Dense fog is once again a problem across parts of our state this morning. This morning’s round of fog has enveloped the Rio Grande Valley, South Texas, the Coastal Plains, all of Southeast Texas, and has snuck up into Central Texas at the time of this writing. Remember to use your low-beam headlights and give yourself a little extra room on the morning commute. Like the past couple of days we should have all that pesky fog burn off by lunchtime. Another foggy morning is expected tomorrow.
Even with dense fog this morning we anticipate another day with high temperatures well above average for December. The Rio Grande Valley and Deep South Texas will probably make it into the upper 80s and low 90s today. Yeah, I just said 90 degrees for a high temperature in December. We may be warmer in the winter months compared to our northern neighbors but 90 degrees is pushing it too far. The rest of Texas will top out in the mid 70s up into the low 80s this afternoon – all of which are 20-30 degrees above average for this time of year. Friday will be even warmer with most locations across Texas making it into the upper 70s to mid 80s. I do expect a couple new record high temperatures to be set Friday afternoon as temperatures will be 25 to 35 degrees above average for December. Tomorrow should be the warmest day before the weather becomes more active.
Warm air advection ahead of a strong storm system will really ramp up Friday night. A few showers will be possible across Central Texas, the Brazos Valley, North Texas, Northeast Texas, and East Texas. Overall coverage of rain will remain below 25 percent Friday night. Rain/storm chances ramp up into the scattered category on Saturday across South-Central Texas, Central Texas, North Texas, Northeast Texas, East Texas, and Southeast Texas. Everyone but Far West Texas has a chance for rain Saturday Night. THe heaviest rain chances including the possibility of severe thunderstorms will be along and east of Interstate 35 from southern Oklahoma south through the D/FW Metroplex, Waco, Austin, and San Antonio. The heaviest rains should be across Northeast Texas and East Texas overnight Saturday into the morning hours on Sunday. However everyone has a chance to get wet. Rain chances will end from west to east as Sunday progresses and the storms system moves out. In its wake temperatures will be much more seasonal and much cooler compared to the next two days.
There will be a severe weather risk beginning Saturday Afternoon across North Texas and Central Texas. There remains some uncertainty on how the inital severe weather threat will evolve so expect timing/spatial refinements. By Saturday evening its likely a line of thunderstorms will fire up on the leading edge of a east/southeastward moving cold front. Some of the storms in the line could be severe with damaging wind gusts. A couple tornadoes are also possible as there will be plenty of wind shear. The threat for a couple severe storms could continue into Sunday morning across Northeast Texas, East Texas, and Southeast Texas. If we have more sun on Saturday and the atmosphere becomes more unstable the severe weather threat will increase. Likewise more clouds/rain on Saturday will help keep the severe weather threat more limited and localized. Check back for updates as changes can be expected as we get closer to Saturday.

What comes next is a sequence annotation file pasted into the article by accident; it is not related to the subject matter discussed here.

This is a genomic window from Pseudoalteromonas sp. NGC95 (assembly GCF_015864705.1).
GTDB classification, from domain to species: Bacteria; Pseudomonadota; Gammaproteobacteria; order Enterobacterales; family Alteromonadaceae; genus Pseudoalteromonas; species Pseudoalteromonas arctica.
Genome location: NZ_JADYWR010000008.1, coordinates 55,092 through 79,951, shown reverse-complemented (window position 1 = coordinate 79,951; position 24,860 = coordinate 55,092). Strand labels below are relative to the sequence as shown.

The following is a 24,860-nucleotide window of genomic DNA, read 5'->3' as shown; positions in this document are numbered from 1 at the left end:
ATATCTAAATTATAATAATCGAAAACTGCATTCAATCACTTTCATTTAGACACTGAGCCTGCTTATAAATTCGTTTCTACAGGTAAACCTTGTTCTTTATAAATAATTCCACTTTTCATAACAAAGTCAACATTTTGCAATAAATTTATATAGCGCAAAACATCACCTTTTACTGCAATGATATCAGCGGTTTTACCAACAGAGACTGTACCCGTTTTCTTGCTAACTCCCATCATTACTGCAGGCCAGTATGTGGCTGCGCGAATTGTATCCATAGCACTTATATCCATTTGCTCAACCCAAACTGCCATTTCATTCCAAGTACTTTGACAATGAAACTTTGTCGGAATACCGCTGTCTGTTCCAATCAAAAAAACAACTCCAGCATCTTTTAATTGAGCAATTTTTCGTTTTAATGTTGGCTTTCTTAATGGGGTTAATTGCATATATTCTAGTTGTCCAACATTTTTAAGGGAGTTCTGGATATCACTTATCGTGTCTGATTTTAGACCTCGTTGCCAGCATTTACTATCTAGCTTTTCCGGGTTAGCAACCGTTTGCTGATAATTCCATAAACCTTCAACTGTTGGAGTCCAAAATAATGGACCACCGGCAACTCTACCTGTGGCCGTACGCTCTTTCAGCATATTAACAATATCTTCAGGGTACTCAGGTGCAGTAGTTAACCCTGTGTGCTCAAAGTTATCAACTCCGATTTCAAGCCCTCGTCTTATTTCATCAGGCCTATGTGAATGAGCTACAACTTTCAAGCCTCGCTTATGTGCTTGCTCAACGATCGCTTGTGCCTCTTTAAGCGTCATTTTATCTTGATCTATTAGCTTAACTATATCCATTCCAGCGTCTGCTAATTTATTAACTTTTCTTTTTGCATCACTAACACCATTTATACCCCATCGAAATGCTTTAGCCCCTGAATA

There will be a threat of localized flash flooding in Northeast Texas and East Texas on Saturday Night and Sunday. Widespread rain accumulations of 2 to 3 inches will be possible. Some isolated amounts may exceed 4 inches. Considering soils remain saturated we could see some localized flash flooding issues. The additional rain certainly won’t help with the already elevated river and lake levels. Rain totals across the remainder of the state will be lower – but still decent for a December event. The severe weather and flash flooding threat should end for Texas by Sunday afternoon as everything moves east.
The winter weather potential for the Texas Panhandle seems to be lowering. Weather models are coming in with less potential precipitation falling. At this time we’ll go with up to an inch of snow in the Oklahoma Panhandle and bordering Texas Panhandle counties. The remainder of the Panhandle will likely receive only a few flurries up to perhaps half an inch of snow. We’ll still have to watch out for a few slick spots but the overall event potential seems minor at this time.
After the storm system moves out we’ll have fairly nice weather for the start of the upcoming work week. High temperatures will be in the 50s and 60s with low temperatures in the 30s and 40s. Still no sign of a major arctic intrusion in the next 7 days.